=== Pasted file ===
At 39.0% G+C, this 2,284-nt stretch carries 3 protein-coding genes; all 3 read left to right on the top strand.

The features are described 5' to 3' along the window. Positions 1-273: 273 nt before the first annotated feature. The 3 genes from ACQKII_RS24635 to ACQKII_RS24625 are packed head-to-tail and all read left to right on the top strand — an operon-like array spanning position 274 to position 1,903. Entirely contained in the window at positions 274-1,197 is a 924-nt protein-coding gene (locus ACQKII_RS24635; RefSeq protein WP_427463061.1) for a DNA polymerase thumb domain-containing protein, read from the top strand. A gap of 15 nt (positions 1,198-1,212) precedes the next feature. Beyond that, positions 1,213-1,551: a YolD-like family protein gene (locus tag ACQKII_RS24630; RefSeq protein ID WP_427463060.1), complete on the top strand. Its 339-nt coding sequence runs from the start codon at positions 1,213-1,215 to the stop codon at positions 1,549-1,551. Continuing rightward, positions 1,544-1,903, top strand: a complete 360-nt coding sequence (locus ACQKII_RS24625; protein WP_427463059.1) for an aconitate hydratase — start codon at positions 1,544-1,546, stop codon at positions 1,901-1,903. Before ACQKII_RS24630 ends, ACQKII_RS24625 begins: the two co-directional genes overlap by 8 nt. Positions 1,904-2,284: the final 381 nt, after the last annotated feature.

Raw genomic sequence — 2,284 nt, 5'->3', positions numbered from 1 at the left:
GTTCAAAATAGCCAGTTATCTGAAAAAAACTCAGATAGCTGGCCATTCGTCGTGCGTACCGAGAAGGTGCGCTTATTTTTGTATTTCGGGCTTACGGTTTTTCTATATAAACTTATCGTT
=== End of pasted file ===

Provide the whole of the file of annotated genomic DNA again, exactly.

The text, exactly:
At 39.0% G+C, this 2,284-nt stretch carries 3 protein-coding genes; all 3 read left to right on the top strand.

The features are described 5' to 3' along the window. Positions 1-273: 273 nt before the first annotated feature. The 3 genes from ACQKII_RS24635 to ACQKII_RS24625 are packed head-to-tail and all read left to right on the top strand — an operon-like array spanning position 274 to position 1,903. Entirely contained in the window at positions 274-1,197 is a 924-nt protein-coding gene (locus ACQKII_RS24635; RefSeq protein WP_427463061.1) for a DNA polymerase thumb domain-containing protein, read from the top strand. A gap of 15 nt (positions 1,198-1,212) precedes the next feature. Beyond that, positions 1,213-1,551: a YolD-like family protein gene (locus tag ACQKII_RS24630; RefSeq protein ID WP_427463060.1), complete on the top strand. Its 339-nt coding sequence runs from the start codon at positions 1,213-1,215 to the stop codon at positions 1,549-1,551. Continuing rightward, positions 1,544-1,903, top strand: a complete 360-nt coding sequence (locus ACQKII_RS24625; protein WP_427463059.1) for an aconitate hydratase — start codon at positions 1,544-1,546, stop codon at positions 1,901-1,903. Before ACQKII_RS24630 ends, ACQKII_RS24625 begins: the two co-directional genes overlap by 8 nt. Positions 1,904-2,284: the final 381 nt, after the last annotated feature.

Raw genomic sequence — 2,284 nt, 5'->3', positions numbered from 1 at the left:
GTTCAAAATAGCCAGTTATCTGAAAAAAACTCAGATAGCTGGCCATTCGTCGTGCGTACCGAGAAGGTGCGCTTATTTTTGTATTTCGGGCTTACGGTTTTTCTATATAAACTTATCGTT